Effect of restricted cortical lesions on absolute thresholds and aphasia-like deficits in Japanese macaques

Behav Neurosci. 1989 Feb;103(1):158-69. doi: 10.1037//0735-7044.103.1.158.

Abstract

The effect of small bilateral cortical lesions on pure-tone audiograms and on the ability to discriminate between two types of Japanese macaque coo vocalizations was determined in four Japanese macaques (Macaca fuscata). A lesion that included the middle portion of the superior temporal gyrus of both hemispheres, that is, the primary and secondary auditory areas, resulted in a partial hearing loss as well as an inability to discriminate the vocalizations. Lesions that included the ventral portions of the superior temporal gyrus of both hemispheres but spared auditory cortex on one side also resulted in a partial hearing loss but had either a small effect or no effect on the ability to discriminate the vocalizations. Bilateral ablation of the dorsal superior temporal gyrus and adjacent parietal and occipital areas did not appear to result in a hearing loss and had no effect on the ability to discriminate the vocalizations. These results suggest that a hearing loss may be produced by lesions that involve small portions of the ventral two-thirds of the superior temporal gyrus bilaterally although the resulting loss is not as great as that observed with larger lesions. However, the aphasia-like deficit appears to result from a lesion of primary and/or secondary auditory cortex.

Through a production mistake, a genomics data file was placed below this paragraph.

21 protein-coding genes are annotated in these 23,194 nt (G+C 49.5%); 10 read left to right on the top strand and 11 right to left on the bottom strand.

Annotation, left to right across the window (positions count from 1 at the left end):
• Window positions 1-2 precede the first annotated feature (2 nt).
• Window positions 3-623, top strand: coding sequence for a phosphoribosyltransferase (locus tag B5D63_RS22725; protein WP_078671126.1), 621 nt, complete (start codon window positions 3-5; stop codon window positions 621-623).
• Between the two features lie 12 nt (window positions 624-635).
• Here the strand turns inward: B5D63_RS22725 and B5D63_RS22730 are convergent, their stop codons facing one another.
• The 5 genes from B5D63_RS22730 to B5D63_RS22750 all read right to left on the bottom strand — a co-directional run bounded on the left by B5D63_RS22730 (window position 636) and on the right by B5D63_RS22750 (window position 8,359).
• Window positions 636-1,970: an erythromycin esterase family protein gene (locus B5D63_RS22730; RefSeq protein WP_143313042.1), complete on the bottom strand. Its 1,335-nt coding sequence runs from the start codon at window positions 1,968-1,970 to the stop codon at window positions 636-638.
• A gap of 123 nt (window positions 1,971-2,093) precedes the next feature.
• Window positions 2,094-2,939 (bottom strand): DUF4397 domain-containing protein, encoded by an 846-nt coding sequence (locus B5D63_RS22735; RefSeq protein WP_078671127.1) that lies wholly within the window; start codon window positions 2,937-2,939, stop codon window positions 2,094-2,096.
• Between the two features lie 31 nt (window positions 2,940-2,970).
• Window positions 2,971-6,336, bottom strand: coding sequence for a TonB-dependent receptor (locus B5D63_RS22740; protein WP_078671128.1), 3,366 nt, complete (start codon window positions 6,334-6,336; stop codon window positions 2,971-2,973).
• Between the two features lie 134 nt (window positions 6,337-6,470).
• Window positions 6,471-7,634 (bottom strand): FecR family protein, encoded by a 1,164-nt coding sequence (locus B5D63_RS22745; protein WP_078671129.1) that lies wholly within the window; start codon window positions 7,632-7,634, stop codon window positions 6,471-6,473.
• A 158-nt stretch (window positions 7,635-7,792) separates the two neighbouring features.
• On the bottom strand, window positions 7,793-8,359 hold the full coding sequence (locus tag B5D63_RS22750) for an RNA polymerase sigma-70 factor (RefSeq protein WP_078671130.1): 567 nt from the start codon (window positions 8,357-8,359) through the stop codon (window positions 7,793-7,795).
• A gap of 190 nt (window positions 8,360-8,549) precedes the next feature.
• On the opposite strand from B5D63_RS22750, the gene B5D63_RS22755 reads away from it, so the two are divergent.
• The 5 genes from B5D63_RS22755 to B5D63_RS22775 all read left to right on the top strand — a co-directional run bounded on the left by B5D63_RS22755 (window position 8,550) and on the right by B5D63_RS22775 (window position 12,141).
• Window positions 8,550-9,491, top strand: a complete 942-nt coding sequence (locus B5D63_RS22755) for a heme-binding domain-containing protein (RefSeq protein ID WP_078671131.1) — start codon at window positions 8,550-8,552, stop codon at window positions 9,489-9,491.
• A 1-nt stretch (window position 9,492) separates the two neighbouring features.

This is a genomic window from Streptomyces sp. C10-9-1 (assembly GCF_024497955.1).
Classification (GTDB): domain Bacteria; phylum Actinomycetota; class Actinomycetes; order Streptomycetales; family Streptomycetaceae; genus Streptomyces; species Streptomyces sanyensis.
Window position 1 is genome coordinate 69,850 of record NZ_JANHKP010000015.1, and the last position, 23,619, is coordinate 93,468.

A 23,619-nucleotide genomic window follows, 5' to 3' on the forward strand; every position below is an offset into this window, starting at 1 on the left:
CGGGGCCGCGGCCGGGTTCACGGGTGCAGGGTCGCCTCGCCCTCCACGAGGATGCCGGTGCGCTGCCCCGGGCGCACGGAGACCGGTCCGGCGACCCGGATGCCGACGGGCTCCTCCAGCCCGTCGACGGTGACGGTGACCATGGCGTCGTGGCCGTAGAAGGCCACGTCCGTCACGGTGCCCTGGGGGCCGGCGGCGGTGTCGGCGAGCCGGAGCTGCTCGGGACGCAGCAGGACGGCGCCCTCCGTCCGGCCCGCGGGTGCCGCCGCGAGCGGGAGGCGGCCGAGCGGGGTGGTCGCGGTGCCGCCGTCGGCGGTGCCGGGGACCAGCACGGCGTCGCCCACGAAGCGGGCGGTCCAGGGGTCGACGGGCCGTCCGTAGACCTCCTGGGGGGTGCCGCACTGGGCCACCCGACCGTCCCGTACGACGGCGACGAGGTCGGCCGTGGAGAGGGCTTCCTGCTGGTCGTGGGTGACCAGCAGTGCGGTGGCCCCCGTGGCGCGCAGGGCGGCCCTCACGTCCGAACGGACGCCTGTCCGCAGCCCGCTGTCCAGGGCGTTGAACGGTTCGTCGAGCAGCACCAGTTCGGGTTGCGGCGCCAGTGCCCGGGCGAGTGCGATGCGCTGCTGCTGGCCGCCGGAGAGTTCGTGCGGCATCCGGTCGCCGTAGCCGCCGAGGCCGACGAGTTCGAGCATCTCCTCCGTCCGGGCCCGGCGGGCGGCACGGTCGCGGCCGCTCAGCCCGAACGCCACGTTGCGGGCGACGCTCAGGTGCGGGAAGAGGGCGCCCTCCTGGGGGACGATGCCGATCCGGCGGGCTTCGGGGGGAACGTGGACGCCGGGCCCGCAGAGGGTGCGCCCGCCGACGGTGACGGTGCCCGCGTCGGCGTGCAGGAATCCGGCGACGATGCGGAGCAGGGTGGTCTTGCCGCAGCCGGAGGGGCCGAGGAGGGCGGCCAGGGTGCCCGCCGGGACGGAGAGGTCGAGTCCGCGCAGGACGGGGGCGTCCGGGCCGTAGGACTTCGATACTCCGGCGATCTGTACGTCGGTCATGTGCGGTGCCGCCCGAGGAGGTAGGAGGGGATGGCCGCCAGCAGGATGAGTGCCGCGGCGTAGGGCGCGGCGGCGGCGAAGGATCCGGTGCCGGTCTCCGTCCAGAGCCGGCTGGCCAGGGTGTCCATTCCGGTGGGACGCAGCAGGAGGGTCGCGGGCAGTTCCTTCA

Publication types

  • Research Support, U.S. Gov't, P.H.S.

MeSH terms

  • Acoustic Stimulation
  • Animals
  • Aphasia / physiopathology*
  • Auditory Cortex / physiology*
  • Auditory Threshold*
  • Macaca / physiology*
  • Male
  • Vocalization, Animal / physiology*